I tired to discuss it over on that "objective site" but if you do not believe all DACS and all amplifiers sound the same, you get called a liar and thrown off. Can't figure out, if one believes they are all the same, why do they participate in a forum whose purpose is to define the differences objectively and get so upset when one is interested in additional tests or interpretation of tests that could relate to what we subjectively hear?
 

NicMac

Member
2009-02-26 8:34 pm
Just looking at the 5V line going into the isolator and the 5V coming out:
Cheap board: 5 to 5.5 mV input. 5.5 to 6mV output. Isolated maybe, but not very clean!
It is a galvanic USB isolator, not a DC voltage regulator, so why do you expect less AC on the output?
The only USB isolator I have tried that works consistently across my devices (including bus powered USB scopes) is the Intona USB Isolator. It is expensive, but you get what you pay for.
 
Yea, it has an A and B plug on it.
I expect that from e-bay sellers, not Linear Technology.

It also explains why a couple companies adding isolators in their DAC are using ethernet transformers, not dedicated USB. Plus they don't need the DC-DC portion. It is also an interesting read on LT about all the other devices that should be part of a USB receiver to make it robust. And that does not count the better DACs doing their clock thing. So, again, it is more to do with implementation than chip brand.

Playing around with it using my partially working remaining scope input, laptop to the Atom, just probing the lines, not testing output:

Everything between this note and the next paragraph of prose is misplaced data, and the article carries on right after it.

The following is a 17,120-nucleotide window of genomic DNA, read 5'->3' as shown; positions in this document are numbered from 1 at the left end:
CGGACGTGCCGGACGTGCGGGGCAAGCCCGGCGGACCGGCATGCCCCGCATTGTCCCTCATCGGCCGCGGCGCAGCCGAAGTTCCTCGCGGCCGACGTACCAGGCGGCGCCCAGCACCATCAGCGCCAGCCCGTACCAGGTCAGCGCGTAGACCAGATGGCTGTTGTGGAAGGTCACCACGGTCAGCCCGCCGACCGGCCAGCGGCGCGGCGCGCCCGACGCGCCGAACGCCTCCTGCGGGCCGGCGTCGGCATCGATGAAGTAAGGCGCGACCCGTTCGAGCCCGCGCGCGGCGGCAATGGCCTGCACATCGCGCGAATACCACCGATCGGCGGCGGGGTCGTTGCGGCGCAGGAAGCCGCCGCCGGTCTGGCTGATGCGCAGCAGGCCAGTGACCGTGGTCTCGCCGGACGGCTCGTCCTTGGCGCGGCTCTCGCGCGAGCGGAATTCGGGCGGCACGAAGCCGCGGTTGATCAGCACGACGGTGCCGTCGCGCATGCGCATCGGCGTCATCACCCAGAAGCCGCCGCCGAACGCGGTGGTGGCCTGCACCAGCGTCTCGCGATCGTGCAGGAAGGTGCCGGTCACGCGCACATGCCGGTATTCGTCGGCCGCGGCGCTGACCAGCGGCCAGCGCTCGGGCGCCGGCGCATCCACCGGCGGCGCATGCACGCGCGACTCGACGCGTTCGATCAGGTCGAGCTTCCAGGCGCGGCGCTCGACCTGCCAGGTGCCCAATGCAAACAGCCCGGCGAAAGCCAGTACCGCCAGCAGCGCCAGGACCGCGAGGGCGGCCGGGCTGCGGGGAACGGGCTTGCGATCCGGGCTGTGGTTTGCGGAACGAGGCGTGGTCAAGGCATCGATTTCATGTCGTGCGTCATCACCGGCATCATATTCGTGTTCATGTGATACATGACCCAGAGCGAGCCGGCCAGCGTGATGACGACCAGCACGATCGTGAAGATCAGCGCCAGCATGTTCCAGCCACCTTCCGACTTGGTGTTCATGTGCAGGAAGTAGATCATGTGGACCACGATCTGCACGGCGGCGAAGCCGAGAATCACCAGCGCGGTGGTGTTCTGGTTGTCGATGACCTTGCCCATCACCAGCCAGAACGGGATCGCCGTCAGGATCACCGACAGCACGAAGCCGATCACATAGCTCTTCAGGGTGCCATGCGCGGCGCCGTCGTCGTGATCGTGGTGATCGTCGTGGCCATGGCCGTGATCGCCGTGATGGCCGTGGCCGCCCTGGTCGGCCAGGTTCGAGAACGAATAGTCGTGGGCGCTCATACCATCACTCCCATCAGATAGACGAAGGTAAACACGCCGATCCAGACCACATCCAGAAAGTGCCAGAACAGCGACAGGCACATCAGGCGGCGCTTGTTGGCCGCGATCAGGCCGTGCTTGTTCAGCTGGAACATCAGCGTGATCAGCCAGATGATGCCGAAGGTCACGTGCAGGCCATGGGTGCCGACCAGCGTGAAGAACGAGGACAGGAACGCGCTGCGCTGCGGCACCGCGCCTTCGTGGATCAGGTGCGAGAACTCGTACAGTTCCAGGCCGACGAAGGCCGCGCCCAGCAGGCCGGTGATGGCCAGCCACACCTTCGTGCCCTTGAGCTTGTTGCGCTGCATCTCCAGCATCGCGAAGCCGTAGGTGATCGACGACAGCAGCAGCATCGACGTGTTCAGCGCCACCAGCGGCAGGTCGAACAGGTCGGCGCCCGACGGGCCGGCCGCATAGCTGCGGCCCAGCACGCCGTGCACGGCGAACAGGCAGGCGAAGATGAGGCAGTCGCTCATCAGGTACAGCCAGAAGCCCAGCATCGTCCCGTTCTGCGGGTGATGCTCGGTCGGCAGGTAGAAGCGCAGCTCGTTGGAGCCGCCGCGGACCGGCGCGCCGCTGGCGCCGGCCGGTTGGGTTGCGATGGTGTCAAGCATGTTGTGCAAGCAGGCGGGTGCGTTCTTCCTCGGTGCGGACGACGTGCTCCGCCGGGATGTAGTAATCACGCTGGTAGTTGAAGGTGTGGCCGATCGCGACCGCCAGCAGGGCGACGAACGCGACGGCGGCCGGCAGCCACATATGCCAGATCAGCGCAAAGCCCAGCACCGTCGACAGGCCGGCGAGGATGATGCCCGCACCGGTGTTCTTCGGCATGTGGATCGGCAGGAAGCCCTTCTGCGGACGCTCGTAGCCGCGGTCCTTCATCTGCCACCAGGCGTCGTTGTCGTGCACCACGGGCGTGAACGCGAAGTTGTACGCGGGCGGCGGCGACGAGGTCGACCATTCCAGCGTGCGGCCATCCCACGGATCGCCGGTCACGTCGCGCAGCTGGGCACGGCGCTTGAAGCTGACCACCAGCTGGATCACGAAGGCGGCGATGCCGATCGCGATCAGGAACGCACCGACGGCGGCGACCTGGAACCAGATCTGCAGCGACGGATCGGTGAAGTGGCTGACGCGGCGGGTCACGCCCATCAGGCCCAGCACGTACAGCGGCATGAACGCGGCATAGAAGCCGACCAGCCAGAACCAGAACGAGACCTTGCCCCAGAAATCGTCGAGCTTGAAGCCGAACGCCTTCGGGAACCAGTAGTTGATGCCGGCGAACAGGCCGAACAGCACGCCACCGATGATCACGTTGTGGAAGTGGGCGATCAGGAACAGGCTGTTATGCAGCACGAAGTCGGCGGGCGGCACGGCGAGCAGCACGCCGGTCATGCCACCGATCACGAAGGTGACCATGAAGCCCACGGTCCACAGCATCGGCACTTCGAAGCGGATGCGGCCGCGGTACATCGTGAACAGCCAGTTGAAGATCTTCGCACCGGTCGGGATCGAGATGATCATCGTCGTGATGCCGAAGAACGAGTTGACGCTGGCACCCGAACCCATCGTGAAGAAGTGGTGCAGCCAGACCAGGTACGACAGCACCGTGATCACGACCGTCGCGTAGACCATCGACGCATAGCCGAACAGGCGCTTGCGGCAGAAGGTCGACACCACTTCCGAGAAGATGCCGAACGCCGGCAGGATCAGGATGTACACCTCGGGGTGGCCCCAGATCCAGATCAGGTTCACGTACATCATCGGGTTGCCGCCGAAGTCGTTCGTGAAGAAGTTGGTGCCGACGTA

My takeaway, if
If you have a noise problem, these things work to reduce the hash. Basic filtering because they are a transformer.
If you have a noise problem, best go with a line powered DAC
If you have a noise problem, the better DACs probably take care of it anyway
If you have a ground loop, yea these will break it, but best to fix the root of the problem

Rethinking a USB scope. I really don't want a project, but I guess the only way to get what I want is to build a 100 gain, AC/DC protected amplifier to front it. Probably more than a perf-board for the noise levels I need. Darn consumer electronics are so much better than when I was a lab rat, it is hard to imagine. Preamplifiers for $150, in a box, with power supply and remote, and .00001% distortion, noise below 120dB. Really, this is hard to phantom. Of course the scope amp only needs to be about 1%, but noise has to be down there. 1M input so that is a noise challenge. Darn Johnson. Need to look at the scope probes better. Could be I could do 100K and be OK. Scope probes are 100 Ohm 1X, and 9M 10X
 
That seems to be the same design as the cheap one I have. Same chip at least. Or maybe a real one?

The Modius uses a USB isolator internally as a prime feature of their Unison interface. I wonder if cascading isolators cause too much propagation delay in the handshake? Just a thought. I'll be curious what Focusrite says.
JS ( JDS) suggested their USB implementations is quite robust so it is not a problem and does not need one.
The Modius has Unison USB but does not feature galvanic isolation. Only the Schiit DAC's above it in the line are galvanically isolated.
The problem with tests as Arch' did is just as he says, most don't have a problem so they don't need one anyway. A more valid test would be to inject known levels of hash and see how different DACs perform with and without. He is using a superb, I mean no one can touch, DAC for his test and I would upset if I had one and it was not taken care of inside. I would be more interested if he did the test again with a Dragonfly and crappy laptop. Would any artifacts added by noise exceed -110 dB or so?

My Dell laptop, RPi 3B+ and QNAP NAS all benefit from cutting the 5V USB power. To do this I use an iDefender, dual head USB cable or the USB Isolator, with an external PSU. I've used these in my desktop system, with a number of inexpensive DAC's and always heard an improvement. These tweaks are not needed, nor desirable, in my two better systems.